Barbados and the Roots of Carolina, Part 1

November 16, 2017

If you pick up any book about the origins of South Carolina in the late 1600s, you’ll be sure to find references to the island of Barbados and the great influence it exerted on our early history. Nearly 350 years later, in November 2017, a numbe...

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Captain Anson and the Spanish Entourage

November 10, 2017

Recently I had the pleasure of meeting a descendant of Captain George Anson, the former local celebrity whose name is permanently affixed to Charleston’s first suburb, Ansonborough. Charles Anson, a great nephew of the famous captain, has had qu...

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A Brief History of the High and Low Battery Seawalls, Part 2

November 2, 2017

Welcome to the Charleston Time Machine. I’m Nic Butler, historian at the Charleston County Public Library, and today’s program is Part 2 of a brief history of one of Charleston’s most iconic landmarks, generally called “the Battery.” In ...

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A Brief History of the High and Low Battery Seawalls, Part 1

October 26, 2017

In Charleston parlance, “the Battery” is the common name for what is actually a pair of man-made seawalls that define the southern tip of the Charleston peninsula.  The so-called “High Battery” measures just over 1,400 feet long and was b...

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ShakeOut 2017

October 19, 2017

It’s time for our annual ShakeOut!  No, I’m not talking about some retro-themed dance contest, I’m talking about the Great Southeast ShakeOut of 2017, which is sponsored by the Federal Emergency Management Agency (FEMA) to promote ea...

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A Short History of Philadelphia Alley

October 13, 2017

Philadelphia Alley is not the shortest or narrowest thoroughfare in the city of Charleston, but it is sufficiently small to escape the attention of many residents and tourists.  For those who have stumbled into its entrances on Queen and Cumberla...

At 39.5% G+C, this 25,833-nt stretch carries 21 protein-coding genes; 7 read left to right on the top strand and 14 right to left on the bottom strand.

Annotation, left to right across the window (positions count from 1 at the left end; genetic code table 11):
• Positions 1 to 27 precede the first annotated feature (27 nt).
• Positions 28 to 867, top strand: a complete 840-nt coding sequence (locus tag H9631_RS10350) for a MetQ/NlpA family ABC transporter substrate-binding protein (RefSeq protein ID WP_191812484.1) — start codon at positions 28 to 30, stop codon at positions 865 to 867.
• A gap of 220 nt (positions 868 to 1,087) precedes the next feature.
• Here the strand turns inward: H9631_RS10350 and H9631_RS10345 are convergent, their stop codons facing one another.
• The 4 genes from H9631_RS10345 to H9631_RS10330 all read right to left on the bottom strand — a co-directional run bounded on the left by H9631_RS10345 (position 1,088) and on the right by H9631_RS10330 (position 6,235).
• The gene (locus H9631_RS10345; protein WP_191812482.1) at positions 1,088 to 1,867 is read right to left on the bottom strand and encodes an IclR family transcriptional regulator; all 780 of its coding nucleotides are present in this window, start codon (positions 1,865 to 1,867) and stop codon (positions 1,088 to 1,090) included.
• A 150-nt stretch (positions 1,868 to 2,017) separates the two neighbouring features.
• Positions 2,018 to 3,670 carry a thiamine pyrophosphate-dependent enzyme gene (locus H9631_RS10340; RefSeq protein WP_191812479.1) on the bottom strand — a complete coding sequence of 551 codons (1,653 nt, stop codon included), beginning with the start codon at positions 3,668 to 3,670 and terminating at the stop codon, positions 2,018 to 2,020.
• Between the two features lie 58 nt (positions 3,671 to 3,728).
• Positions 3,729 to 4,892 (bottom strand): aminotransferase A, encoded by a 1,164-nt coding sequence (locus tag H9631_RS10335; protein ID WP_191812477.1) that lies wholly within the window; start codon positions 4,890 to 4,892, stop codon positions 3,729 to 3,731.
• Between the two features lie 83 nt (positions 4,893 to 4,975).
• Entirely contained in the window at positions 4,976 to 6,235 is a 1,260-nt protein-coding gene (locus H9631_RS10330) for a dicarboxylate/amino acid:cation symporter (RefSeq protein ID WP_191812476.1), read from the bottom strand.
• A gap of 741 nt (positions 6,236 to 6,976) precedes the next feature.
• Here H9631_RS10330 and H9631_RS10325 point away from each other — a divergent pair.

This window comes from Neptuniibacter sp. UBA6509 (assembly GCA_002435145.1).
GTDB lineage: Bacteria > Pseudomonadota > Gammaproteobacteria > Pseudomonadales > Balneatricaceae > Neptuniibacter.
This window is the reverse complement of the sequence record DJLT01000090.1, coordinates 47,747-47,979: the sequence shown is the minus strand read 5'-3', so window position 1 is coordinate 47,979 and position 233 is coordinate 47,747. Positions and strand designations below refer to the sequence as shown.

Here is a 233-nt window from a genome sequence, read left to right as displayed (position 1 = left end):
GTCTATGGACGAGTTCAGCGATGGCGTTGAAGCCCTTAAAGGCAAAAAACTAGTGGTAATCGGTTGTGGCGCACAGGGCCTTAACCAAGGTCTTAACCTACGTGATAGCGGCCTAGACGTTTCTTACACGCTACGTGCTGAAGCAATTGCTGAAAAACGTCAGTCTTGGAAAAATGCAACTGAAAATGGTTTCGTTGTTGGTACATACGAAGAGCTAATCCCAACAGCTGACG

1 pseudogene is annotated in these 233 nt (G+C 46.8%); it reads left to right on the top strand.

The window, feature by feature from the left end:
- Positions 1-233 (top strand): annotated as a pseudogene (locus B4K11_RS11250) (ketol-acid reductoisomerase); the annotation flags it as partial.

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Dutch Town

October 6, 2017

“Dutch Town” was a short-lived phenomenon that may have been Charleston’s first ethnic neighborhood.  It emerged in the late 1750s and its growth was fueled by the arrival of large numbers of German immigrants in the years leading up to the...

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Governor’s Bridge and the Sinkhole of 2017

September 29, 2017

One of the most dramatic local effects wrought by the recent passing of Hurricane Irma was the opening of a large sinkhole on East Bay Street. According to the good folks at Charleston Water Systems (CWS), a main water pipe measuring ten inches i...

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Mr. Duncan’s Trees

September 15, 2017

I’d like to share with you a little mystery that I’ve been trying to solve recently.  Late one evening in early May 1822, a group of four men gathered on a Charleston street, under the cover of some overhanging tree branches, to discuss a sec...

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The Tornado of 1811

September 8, 2017

Hurricane season brings its share of anxiety, so I’d like to offer a bit of distraction from our current weather uncertainties.  At the risk of adding to your stress, let’s turn back the calendar to early September of 1811, when a tornado mea...

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